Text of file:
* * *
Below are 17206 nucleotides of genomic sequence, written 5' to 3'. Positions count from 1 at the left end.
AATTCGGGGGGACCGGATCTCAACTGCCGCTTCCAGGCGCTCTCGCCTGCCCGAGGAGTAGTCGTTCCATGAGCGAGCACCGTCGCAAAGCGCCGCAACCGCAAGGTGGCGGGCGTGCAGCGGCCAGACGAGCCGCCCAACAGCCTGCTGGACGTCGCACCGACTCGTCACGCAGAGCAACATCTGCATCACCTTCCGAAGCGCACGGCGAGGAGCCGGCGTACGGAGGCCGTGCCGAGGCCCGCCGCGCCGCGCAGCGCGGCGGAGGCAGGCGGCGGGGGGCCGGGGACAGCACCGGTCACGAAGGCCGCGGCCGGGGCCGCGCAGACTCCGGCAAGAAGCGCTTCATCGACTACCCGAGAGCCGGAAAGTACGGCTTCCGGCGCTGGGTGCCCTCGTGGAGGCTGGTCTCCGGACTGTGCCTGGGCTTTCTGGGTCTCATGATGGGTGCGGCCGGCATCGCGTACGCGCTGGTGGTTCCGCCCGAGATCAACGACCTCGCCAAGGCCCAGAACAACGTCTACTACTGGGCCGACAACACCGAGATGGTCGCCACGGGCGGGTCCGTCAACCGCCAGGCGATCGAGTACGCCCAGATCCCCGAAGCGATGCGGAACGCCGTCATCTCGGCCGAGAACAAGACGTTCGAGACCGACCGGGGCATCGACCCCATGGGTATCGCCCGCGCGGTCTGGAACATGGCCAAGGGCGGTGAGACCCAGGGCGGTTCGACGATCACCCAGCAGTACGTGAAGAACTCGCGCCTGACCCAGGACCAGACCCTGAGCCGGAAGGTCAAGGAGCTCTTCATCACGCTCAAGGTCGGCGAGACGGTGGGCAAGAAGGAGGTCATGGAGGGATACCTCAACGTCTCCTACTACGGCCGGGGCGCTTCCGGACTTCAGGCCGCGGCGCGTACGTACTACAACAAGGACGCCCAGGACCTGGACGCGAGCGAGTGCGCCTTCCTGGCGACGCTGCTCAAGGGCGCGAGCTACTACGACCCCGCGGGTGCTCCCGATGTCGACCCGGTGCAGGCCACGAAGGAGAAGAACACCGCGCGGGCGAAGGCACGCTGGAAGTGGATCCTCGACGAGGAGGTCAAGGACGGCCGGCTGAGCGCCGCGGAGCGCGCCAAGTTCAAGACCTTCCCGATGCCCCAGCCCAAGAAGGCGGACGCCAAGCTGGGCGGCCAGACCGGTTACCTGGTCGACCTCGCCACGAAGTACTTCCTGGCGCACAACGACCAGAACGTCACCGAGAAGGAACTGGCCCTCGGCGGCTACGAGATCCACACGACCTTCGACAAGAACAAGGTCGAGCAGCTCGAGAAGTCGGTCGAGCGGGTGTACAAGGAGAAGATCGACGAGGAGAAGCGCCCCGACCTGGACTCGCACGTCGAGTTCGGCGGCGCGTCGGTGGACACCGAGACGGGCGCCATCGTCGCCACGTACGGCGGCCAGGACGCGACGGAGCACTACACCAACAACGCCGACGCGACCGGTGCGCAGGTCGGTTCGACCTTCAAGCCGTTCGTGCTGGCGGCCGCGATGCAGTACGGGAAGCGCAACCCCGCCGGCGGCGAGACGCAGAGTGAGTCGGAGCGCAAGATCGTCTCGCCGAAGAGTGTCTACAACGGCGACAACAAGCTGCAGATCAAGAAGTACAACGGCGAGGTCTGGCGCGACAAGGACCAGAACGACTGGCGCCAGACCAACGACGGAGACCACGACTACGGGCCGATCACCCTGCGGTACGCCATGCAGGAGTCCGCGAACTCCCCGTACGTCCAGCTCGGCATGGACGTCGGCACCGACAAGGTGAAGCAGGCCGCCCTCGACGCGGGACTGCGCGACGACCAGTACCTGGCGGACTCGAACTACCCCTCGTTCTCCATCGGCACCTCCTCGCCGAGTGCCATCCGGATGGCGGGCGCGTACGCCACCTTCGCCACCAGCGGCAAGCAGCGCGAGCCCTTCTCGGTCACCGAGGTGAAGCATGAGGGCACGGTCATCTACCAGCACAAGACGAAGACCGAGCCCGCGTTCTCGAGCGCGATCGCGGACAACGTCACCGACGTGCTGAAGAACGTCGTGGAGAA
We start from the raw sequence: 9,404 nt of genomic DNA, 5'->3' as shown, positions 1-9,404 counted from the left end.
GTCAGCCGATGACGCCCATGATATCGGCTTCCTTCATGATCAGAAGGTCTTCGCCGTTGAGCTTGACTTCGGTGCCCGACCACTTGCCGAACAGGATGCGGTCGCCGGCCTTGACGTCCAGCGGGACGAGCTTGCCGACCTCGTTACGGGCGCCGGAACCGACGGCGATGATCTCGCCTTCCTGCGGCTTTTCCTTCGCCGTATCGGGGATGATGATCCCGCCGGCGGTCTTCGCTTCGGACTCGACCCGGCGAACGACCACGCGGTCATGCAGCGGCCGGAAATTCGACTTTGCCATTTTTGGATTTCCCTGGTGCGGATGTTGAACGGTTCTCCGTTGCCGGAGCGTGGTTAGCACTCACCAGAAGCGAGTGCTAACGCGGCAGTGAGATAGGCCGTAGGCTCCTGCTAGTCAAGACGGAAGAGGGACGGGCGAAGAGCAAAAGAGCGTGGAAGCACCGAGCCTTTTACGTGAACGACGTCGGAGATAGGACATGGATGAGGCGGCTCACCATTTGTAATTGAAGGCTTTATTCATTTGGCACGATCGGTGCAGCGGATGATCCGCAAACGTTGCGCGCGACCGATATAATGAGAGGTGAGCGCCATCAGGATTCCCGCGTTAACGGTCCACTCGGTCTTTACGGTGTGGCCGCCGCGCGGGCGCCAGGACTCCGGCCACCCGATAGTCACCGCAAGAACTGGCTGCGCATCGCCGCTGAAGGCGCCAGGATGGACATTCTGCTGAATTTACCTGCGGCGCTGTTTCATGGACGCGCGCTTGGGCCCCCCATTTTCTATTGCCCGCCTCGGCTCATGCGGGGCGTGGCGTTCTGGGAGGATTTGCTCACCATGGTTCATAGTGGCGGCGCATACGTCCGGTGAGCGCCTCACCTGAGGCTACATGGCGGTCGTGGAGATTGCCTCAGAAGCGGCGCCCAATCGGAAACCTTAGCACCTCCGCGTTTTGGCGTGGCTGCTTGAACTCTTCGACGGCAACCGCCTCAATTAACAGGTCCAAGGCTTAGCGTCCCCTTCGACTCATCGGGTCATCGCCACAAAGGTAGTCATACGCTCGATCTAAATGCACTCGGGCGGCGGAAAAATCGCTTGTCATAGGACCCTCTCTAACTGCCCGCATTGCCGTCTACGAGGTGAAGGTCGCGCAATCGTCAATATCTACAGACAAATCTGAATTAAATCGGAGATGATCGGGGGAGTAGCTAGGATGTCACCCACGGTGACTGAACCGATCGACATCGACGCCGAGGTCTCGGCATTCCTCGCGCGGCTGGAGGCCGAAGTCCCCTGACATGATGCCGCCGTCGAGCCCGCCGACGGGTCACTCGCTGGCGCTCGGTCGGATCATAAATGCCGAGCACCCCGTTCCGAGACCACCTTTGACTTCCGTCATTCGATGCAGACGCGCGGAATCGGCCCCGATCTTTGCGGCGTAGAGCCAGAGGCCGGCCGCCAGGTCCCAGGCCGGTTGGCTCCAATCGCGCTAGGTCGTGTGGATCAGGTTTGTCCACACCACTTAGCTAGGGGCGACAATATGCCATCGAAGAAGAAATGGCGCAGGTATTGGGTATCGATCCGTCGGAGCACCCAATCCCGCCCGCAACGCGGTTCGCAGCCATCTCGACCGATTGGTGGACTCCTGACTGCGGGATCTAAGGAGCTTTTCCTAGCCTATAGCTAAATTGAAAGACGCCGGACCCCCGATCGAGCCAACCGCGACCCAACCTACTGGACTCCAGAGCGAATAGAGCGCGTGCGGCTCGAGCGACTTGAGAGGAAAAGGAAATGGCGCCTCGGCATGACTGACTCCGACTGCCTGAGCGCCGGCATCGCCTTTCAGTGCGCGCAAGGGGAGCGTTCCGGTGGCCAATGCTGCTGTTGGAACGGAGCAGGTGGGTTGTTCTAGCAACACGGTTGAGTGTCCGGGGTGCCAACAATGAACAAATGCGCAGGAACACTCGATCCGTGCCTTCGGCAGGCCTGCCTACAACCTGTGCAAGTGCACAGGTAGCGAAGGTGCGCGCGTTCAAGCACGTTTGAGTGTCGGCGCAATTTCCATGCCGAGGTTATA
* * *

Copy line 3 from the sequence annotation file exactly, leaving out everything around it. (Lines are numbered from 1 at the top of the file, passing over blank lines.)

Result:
We start from the raw sequence: 9,404 nt of genomic DNA, 5'->3' as shown, positions 1-9,404 counted from the left end.